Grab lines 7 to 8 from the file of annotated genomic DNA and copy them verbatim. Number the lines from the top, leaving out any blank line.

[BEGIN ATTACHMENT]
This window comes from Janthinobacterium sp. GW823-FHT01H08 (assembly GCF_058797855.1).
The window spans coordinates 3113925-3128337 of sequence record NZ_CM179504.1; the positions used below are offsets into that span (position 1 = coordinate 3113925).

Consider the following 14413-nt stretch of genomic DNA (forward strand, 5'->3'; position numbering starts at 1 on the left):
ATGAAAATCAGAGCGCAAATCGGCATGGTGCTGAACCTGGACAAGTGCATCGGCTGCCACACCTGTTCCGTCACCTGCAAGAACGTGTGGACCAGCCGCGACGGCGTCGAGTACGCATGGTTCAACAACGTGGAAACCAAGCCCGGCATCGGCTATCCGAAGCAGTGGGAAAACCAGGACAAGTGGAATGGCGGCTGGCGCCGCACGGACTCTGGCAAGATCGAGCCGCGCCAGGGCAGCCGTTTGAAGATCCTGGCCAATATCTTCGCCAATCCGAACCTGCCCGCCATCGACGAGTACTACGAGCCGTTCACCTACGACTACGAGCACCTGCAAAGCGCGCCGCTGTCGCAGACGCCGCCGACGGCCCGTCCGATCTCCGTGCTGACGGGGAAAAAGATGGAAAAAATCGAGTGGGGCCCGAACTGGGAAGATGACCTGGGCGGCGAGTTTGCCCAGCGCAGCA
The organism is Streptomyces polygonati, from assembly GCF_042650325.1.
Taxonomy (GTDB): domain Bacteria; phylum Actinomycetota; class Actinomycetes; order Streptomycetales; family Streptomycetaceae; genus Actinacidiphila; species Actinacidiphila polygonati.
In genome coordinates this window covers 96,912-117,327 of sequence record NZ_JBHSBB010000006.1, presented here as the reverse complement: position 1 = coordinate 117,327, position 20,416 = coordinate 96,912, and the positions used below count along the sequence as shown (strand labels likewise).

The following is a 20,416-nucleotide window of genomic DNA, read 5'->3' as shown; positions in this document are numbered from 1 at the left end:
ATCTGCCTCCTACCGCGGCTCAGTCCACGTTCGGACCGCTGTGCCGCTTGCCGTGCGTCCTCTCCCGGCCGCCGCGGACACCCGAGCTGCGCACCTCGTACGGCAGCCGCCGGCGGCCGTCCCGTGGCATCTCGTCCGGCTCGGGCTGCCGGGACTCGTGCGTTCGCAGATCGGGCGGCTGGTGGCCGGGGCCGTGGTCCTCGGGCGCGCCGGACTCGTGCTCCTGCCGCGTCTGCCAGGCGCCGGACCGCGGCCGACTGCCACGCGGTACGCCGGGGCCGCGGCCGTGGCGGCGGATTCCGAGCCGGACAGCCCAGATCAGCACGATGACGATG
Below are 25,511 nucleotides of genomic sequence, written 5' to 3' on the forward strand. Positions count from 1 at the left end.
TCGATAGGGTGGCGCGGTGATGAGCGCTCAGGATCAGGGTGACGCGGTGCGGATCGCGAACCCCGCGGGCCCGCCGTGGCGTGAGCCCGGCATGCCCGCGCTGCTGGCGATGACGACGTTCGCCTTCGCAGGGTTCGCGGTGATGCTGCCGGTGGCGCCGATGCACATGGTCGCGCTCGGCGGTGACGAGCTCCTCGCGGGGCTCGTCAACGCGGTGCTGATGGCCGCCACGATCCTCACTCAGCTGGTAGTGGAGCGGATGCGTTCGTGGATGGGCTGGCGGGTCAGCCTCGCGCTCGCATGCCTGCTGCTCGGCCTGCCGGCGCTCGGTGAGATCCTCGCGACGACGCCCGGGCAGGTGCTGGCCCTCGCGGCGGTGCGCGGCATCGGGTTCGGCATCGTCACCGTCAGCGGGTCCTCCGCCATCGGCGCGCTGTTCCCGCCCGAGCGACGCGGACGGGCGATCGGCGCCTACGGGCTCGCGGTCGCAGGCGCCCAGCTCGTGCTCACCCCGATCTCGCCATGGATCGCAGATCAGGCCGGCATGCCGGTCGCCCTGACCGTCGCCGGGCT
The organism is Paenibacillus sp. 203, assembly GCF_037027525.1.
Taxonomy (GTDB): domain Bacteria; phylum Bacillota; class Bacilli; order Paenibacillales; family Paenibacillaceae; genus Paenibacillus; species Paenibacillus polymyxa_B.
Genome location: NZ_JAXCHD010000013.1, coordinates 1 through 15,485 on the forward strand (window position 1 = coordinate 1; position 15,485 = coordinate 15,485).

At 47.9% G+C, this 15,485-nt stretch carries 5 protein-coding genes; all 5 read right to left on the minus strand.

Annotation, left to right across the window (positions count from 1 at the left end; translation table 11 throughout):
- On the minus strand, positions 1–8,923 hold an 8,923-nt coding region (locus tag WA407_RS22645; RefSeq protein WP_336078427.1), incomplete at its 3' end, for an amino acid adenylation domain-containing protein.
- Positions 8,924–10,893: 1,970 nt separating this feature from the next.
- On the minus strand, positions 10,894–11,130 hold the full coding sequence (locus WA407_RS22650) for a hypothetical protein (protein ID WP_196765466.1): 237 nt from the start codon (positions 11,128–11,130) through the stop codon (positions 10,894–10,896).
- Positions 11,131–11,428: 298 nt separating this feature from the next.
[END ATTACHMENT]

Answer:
In genome coordinates this window covers 96,912-117,327 of sequence record NZ_JBHSBB010000006.1, presented here as the reverse complement: position 1 = coordinate 117,327, position 20,416 = coordinate 96,912, and the positions used below count along the sequence as shown (strand labels likewise).

The following is a 20,416-nucleotide window of genomic DNA, read 5'->3' as shown; positions in this document are numbered from 1 at the left end: